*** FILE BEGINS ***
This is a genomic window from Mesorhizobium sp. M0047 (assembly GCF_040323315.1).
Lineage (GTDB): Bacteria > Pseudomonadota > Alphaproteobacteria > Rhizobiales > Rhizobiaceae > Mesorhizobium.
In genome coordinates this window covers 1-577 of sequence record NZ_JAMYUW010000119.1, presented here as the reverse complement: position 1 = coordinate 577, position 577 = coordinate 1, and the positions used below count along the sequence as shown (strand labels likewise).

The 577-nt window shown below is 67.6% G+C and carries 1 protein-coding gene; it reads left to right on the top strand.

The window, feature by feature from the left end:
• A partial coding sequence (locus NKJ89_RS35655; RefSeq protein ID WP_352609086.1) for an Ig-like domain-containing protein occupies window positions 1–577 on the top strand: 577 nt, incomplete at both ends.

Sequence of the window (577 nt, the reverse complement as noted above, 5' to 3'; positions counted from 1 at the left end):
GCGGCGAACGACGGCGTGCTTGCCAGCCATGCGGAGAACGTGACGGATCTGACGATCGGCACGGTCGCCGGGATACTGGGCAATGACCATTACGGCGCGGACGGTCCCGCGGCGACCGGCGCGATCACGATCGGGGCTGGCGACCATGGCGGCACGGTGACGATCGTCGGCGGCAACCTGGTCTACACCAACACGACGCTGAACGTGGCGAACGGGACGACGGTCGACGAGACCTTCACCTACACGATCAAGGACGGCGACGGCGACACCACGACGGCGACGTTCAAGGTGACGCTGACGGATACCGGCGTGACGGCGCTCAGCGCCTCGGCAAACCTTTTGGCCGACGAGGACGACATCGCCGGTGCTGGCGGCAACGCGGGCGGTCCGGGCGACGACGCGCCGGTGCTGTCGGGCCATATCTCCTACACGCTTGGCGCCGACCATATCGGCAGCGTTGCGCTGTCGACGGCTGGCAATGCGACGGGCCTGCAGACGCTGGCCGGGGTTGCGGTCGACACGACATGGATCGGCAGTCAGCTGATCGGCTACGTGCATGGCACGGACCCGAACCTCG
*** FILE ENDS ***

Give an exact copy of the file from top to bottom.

This is a genomic window from Mesorhizobium sp. M0047 (assembly GCF_040323315.1).
Lineage (GTDB): Bacteria > Pseudomonadota > Alphaproteobacteria > Rhizobiales > Rhizobiaceae > Mesorhizobium.
In genome coordinates this window covers 1-577 of sequence record NZ_JAMYUW010000119.1, presented here as the reverse complement: position 1 = coordinate 577, position 577 = coordinate 1, and the positions used below count along the sequence as shown (strand labels likewise).

The 577-nt window shown below is 67.6% G+C and carries 1 protein-coding gene; it reads left to right on the top strand.

The window, feature by feature from the left end:
• A partial coding sequence (locus NKJ89_RS35655; RefSeq protein ID WP_352609086.1) for an Ig-like domain-containing protein occupies window positions 1–577 on the top strand: 577 nt, incomplete at both ends.

Sequence of the window (577 nt, the reverse complement as noted above, 5' to 3'; positions counted from 1 at the left end):
GCGGCGAACGACGGCGTGCTTGCCAGCCATGCGGAGAACGTGACGGATCTGACGATCGGCACGGTCGCCGGGATACTGGGCAATGACCATTACGGCGCGGACGGTCCCGCGGCGACCGGCGCGATCACGATCGGGGCTGGCGACCATGGCGGCACGGTGACGATCGTCGGCGGCAACCTGGTCTACACCAACACGACGCTGAACGTGGCGAACGGGACGACGGTCGACGAGACCTTCACCTACACGATCAAGGACGGCGACGGCGACACCACGACGGCGACGTTCAAGGTGACGCTGACGGATACCGGCGTGACGGCGCTCAGCGCCTCGGCAAACCTTTTGGCCGACGAGGACGACATCGCCGGTGCTGGCGGCAACGCGGGCGGTCCGGGCGACGACGCGCCGGTGCTGTCGGGCCATATCTCCTACACGCTTGGCGCCGACCATATCGGCAGCGTTGCGCTGTCGACGGCTGGCAATGCGACGGGCCTGCAGACGCTGGCCGGGGTTGCGGTCGACACGACATGGATCGGCAGTCAGCTGATCGGCTACGTGCATGGCACGGACCCGAACCTCG